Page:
Holidays & Celebrations

Written by Philipp Schiwek and last edited by Garry on

 

Two types of statutory holidays exist in Germany, both religious and political, some of them nationwide and some only in certain federal states. If the fixed date falls on a Sunday for instance, then that day off is lost for most of the workforce, since the day is free anyway. Celebrations that are not days off include Thanksgiving, St Martins, Halloween and Nicolas. Regional vacations that are include Carneval Rose Monday (Rosenmontag) in North Rhine Westphalia.

Political holidays are fixed to a date and include Labour Day, which is officially called “day of the confession of freedom and peace, social justice, national reconciliation and human dignity”. Unification Day is another. Since 1990, October 3 is celebrated as Day of German Unification because this was the year when the reunion of East and West Germany became effective after 40 years of separation throughout the Cold War.

Religious holidays are notable in that both Protestant and Catholic celebrations receive equal representation throughout Germany. Protestant and Catholic Christian belief stamped most holidays, such as Easter, All Saint’s or Christmas. Other festivities have more pagan or rural origins. These holidays follow the church calendar.

Dates include January 1: New Year (Neujahr); March or April: Good Friday (Karfreitag) and Easter Monday (Ostermontag); May 1: Labour Day (Maifeiertag); May or June: Ascension Day (Christi Himmelfahrt); June: Whit Monday (Pfingstmontag); Corpus Christi (Fronleichnam); October 3: Unification Day (Tag der deutschen Einheit); Novemer1: All Saint’s Day (Allerheiligen); December 25: Christmas Day (1. Weihnachtstag); December 26: Boxing Day (2. Weihnachtstag).

New Year

New Years Day in Düsseldorf tends to be a more quiet affair with many bars, bistros and restaurants discovering various ideas to cure a hangover. For Germans, making and breaking New Year’s revolutions is high on the list of things to do, with losing weight and abstaining from alcohol the most popular.

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the year in numerals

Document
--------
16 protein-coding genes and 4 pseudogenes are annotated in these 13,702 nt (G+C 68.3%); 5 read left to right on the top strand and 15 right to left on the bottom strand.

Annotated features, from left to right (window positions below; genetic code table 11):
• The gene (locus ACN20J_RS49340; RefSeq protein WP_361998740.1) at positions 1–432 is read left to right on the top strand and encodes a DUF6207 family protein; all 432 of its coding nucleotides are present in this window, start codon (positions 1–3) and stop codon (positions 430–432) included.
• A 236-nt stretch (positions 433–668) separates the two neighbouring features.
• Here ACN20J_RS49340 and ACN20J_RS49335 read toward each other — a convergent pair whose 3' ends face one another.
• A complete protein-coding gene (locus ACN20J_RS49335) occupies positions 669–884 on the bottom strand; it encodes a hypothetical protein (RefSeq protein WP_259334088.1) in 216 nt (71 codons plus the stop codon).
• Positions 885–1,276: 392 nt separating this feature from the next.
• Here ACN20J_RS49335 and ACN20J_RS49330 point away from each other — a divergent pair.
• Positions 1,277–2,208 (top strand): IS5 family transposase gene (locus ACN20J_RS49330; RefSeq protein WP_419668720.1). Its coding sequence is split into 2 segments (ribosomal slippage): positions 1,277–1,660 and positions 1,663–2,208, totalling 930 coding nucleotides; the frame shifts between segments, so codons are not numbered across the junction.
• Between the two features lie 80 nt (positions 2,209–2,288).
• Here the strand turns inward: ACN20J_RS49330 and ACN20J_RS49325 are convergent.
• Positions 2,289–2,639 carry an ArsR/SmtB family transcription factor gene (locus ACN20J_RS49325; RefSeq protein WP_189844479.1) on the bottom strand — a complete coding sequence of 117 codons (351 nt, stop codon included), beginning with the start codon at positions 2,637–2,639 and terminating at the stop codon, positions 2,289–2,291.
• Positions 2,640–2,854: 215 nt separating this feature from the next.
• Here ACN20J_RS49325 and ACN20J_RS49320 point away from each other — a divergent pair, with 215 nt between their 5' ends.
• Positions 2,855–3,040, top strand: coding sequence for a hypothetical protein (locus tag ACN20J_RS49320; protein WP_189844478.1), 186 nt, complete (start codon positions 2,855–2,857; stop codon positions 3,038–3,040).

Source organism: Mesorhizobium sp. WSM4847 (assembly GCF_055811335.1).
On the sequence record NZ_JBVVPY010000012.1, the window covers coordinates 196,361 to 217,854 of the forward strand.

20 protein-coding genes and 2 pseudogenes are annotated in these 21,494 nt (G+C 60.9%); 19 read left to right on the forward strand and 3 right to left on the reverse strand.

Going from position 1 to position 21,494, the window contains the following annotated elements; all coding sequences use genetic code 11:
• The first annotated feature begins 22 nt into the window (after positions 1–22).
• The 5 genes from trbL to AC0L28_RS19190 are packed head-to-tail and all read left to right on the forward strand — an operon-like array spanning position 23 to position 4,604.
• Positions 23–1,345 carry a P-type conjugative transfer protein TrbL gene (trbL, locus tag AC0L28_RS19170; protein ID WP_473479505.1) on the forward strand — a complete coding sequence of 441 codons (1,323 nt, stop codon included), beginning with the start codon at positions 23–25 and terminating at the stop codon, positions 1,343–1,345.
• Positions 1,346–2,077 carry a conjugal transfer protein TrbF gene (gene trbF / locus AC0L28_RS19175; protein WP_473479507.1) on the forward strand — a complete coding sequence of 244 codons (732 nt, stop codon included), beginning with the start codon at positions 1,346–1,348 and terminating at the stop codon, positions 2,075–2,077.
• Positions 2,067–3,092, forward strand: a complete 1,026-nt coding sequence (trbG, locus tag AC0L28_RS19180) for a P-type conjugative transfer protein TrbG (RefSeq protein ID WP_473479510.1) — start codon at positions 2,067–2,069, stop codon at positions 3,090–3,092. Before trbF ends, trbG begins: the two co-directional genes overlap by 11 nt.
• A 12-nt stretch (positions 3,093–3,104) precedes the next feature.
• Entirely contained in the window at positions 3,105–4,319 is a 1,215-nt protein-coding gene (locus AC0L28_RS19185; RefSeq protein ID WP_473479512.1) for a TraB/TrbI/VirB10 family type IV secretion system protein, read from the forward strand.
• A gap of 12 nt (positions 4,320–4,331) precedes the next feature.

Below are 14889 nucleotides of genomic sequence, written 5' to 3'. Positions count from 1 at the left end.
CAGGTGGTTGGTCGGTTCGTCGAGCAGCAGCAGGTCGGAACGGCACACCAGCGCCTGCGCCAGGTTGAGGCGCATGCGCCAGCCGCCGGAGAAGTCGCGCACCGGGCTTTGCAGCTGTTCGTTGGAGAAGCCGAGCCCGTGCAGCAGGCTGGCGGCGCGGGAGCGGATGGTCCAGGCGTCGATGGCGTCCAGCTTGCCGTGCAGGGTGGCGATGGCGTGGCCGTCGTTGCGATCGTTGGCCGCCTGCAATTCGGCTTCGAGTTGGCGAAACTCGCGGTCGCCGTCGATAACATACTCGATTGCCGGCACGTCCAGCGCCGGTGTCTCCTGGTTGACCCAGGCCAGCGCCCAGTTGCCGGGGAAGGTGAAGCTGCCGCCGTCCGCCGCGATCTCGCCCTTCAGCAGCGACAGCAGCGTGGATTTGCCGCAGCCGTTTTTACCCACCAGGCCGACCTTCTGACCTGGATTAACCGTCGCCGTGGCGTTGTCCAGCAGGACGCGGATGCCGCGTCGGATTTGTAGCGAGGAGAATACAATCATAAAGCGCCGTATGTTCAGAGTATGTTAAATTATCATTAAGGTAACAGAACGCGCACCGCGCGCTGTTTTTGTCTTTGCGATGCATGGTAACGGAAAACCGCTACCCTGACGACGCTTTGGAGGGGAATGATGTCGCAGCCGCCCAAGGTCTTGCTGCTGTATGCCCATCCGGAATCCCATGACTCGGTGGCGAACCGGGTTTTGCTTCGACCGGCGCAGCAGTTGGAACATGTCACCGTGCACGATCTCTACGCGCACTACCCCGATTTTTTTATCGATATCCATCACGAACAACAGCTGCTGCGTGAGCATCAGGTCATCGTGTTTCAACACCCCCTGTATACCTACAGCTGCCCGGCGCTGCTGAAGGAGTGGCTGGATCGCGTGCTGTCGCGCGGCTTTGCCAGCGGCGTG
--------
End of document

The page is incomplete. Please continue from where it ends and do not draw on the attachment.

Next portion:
© DeiaGreg
 

Happy New Year 2018

Most of my readers will be ringing in the new year according to the Gregorian calender. In the vast metropolitan region of Düsseldorf and Rhine Ruhr, millions of rockets are sent skywards accompanied by loud explosions on terraces and in gardens, streets, parks and along the banks of the Rhine, Ruhr and many other rivers.

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Futuristic buildings with lake
© Amazing Capitals / Greg
 

Easter

Whilst most believe in the Easter bunny, some enjoy eating chocolate Easter eggs, others love to gather together to colour real ones. They can be hollowed out and blown or previously boiled. In Germany there is a long-standing ritual of hiding eggs for children to search out.

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© Amazing Capitals / DeiaGreg
 

Labour Day

May Day or Labour Day has traditionally been a politically heated national public holiday in Germany. The real fun starts the night before with the annual Tanz in den Mai (Dance into May). It is also a very special night of celebration in many parts of Europe, especially Nordic countries.

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Halloween

A celebration that has bounced back from America and become very popular. People love to party in Düsseldorf and Germany and Halloween has become a great opportunity. Many varieties of pumpkins are on sale as well as fancy dress for those who love to dress up.

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Saint Martins

St Martins is mostly recognised by processions of young children weaving along pavements carrying paper lanterns that are lit either by real candles or small battery powered bulbs. Due to the dark time of year, this creates a wonderfully magical atmosphere in Düsseldorf.

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St Martins lanterns in the dark
© Amazing Capitals / DeiaGreg
 

Thanksgiving

Thanksgiving in Düsseldorf and the rest of Germany compares little with the American celebration on the fourth Thursday in November but harvest celebrations hold a long tradition here too. Wine producing areas celebrate grapes being picked and Alpine regions reaping of grain.

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Saint Nicholas

In Düsseldorf, as in the whole of Germany, children put a plate or one of their boots in front of their bedroom door on the evening of December 5. As tradition goes, if they have been kind or well behaved then sweets or small gifts will be left overnight by the mysterious Saint Nicholas.

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Shooes in front of door for St Nicholaus
© Amazing Capitals / Greg
 

Christmas in Düsseldorf

On Christmas in Düsseldorf the evening of December 24 is the major day of celebration and togetherness, traditionally reserved for family gatherings. Eating together and exchanging gifts next to the Christmas tree are the highlights of the festivities.

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© Amazing Capitals / Greg
 

Merry Christmas

On Christmas day millions of families across the globe enjoy their turkey meal. Yet more traditionally eat lamb, prawns or carp and other delicacies. For many expats spending Christmas in their new home abroad, simply obtaining eggnog, cinnamon, ginger cookies or mince pies can bring the greatest pleasure during the festive season.

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Christmas decorations
© Amazing Capitals / DeiaGreg